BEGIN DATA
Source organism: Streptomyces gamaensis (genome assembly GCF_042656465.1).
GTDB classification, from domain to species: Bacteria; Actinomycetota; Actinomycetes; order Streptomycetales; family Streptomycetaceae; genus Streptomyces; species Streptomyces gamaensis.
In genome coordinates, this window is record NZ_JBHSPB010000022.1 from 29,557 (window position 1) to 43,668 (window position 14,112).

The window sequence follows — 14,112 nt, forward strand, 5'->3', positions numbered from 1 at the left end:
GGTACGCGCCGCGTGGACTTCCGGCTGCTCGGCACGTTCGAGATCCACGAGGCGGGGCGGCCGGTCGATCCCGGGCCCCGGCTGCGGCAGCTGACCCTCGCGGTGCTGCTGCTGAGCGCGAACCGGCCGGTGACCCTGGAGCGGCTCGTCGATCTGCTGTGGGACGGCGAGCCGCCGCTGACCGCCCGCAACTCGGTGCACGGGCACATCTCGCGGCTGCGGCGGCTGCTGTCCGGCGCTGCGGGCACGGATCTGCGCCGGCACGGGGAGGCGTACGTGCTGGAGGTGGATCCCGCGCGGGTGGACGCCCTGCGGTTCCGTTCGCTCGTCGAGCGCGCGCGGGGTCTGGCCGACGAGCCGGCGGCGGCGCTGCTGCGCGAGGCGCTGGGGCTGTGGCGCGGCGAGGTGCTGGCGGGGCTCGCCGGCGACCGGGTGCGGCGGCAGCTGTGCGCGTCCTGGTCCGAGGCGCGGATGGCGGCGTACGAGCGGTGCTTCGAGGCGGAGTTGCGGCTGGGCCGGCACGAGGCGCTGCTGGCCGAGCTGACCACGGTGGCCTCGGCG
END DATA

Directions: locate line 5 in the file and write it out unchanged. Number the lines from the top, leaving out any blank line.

GGTACGCGCCGCGTGGACTTCCGGCTGCTCGGCACGTTCGAGATCCACGAGGCGGGGCGGCCGGTCGATCCCGGGCCCCGGCTGCGGCAGCTGACCCTCGCGGTGCTGCTGCTGAGCGCGAACCGGCCGGTGACCCTGGAGCGGCTCGTCGATCTGCTGTGGGACGGCGAGCCGCCGCTGACCGCCCGCAACTCGGTGCACGGGCACATCTCGCGGCTGCGGCGGCTGCTGTCCGGCGCTGCGGGCACGGATCTGCGCCGGCACGGGGAGGCGTACGTGCTGGAGGTGGATCCCGCGCGGGTGGACGCCCTGCGGTTCCGTTCGCTCGTCGAGCGCGCGCGGGGTCTGGCCGACGAGCCGGCGGCGGCGCTGCTGCGCGAGGCGCTGGGGCTGTGGCGCGGCGAGGTGCTGGCGGGGCTCGCCGGCGACCGGGTGCGGCGGCAGCTGTGCGCGTCCTGGTCCGAGGCGCGGATGGCGGCGTACGAGCGGTGCTTCGAGGCGGAGTTGCGGCTGGGCCGGCACGAGGCGCTGCTGGCCGAGCTGACCACGGTGGCCTCGGCG